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Why is Comprehensive Review so un-comprehensive?

 Sept. 8, 2010

Ask a school board member if there's talk about moving easily moved programs into underfilled schoolhouses, and the answer is, "No." Try it with your favorite school board member.

 Or ask a school board member if there's discussion about creating K-8 schools in underfilled elementary schoolhouses, the answer is, "No." Try it.

What's going on? Is the Comprehensive Review really comprehensive?

Perhaps school board members should put down their data tables and ask, "Are there some golden opportunities staring us in the face?"

Amid unconscionable failure with creating high student achievement in some elementary schools, is it time to consider some other ways to do business?

Consider the Spaugh Middle school attendance area. Spaugh is at the bottom of the heap of middle schools in the "performance-cost indicator" sweepstakes handed to board members Tuesday. That means the spotlight is on Spaugh for closure.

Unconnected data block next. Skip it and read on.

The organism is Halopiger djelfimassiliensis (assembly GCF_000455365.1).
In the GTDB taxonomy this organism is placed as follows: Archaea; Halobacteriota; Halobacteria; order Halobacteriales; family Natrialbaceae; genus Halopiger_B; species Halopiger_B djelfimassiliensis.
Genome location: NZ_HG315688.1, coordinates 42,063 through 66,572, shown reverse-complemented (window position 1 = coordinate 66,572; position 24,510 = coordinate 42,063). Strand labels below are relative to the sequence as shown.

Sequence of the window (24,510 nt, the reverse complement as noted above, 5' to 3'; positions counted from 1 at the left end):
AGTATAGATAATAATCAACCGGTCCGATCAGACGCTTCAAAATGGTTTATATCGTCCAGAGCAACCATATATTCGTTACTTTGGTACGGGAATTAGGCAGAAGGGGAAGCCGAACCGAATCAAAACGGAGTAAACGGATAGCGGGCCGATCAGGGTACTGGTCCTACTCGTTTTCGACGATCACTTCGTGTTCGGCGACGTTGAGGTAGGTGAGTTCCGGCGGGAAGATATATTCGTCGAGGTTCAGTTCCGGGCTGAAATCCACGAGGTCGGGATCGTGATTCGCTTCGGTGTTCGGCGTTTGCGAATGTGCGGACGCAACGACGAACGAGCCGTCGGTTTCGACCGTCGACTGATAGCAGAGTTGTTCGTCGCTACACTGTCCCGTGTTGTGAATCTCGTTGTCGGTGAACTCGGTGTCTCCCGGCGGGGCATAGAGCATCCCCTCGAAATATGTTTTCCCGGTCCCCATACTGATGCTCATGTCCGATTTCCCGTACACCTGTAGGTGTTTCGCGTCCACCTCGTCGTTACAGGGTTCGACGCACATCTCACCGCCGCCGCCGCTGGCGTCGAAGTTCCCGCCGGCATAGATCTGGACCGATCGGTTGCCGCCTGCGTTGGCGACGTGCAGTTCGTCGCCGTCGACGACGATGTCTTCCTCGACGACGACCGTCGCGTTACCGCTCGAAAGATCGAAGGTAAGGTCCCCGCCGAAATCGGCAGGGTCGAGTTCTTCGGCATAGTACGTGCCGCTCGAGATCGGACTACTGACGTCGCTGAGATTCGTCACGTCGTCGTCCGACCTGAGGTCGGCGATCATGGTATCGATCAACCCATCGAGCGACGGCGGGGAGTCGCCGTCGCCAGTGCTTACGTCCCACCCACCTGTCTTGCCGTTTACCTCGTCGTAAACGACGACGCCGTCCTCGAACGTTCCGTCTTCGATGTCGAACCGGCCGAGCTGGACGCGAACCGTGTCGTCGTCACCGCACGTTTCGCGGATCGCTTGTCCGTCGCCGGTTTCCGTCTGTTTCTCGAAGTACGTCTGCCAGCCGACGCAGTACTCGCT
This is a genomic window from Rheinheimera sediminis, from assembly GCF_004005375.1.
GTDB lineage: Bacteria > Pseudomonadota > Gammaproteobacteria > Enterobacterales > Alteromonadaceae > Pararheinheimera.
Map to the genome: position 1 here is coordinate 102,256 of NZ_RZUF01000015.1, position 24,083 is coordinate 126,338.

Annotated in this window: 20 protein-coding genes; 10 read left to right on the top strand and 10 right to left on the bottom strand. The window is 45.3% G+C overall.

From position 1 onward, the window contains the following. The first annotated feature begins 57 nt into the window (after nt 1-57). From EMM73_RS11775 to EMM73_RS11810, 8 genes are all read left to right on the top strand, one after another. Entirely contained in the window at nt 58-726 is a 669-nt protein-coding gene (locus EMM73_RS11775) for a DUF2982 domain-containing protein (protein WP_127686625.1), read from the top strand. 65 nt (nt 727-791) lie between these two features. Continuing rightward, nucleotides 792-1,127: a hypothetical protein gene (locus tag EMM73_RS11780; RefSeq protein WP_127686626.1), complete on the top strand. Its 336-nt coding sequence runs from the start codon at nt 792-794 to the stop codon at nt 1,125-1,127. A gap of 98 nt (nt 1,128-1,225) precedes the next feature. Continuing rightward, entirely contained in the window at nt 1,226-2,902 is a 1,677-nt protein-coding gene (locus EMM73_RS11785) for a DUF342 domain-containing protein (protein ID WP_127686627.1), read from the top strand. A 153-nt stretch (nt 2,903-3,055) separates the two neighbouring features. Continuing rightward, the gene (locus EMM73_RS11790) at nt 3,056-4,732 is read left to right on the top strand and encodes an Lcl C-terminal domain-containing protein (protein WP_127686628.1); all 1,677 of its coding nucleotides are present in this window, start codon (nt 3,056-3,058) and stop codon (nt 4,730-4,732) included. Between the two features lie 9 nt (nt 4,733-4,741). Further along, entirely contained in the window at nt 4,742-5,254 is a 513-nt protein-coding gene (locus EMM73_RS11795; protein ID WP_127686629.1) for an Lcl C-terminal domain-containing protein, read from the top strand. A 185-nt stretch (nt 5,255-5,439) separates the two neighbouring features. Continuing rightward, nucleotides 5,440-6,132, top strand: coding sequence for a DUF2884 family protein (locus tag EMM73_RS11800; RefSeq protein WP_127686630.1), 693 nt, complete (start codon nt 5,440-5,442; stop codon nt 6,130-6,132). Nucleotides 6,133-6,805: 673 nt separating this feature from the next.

The children who enter Spaugh next year will come from six westside elementaries: Ashley Park, Barringer,  Bruns Avenue, Irwin Avenue, Thomasboro and Westerly Hills. Not all of the 5th graders from those schools, of course, arrive at Spaugh. Many of the parents paying closest attention find other options for their middle school aged children. Which is part of the reason why Spaugh is struggling.

If Barringer didn't have a partial magnet under roof, every one of those six elementaries would have just about enough room to keep their sixth, seventh and eighth-graders under roof. Right, datamongers?

Such a setup would give those youth an immensely greater connection to neighborhood and siblings. The mentoring and tutoring potential would be immense. Right, educators? And is it not true that young teens struggling with reading would learn a whole lot about reading from helping younger children with reading?

What other golden opportunities are staring us in the face?

Steve Johnston

 

Reader response:

"I usually don't agree with you on assignment matters, Steve. But I am impressed with your suggestion for Spaugh students! Sounds very constructive to me."

Sharon Starks, Sept. 9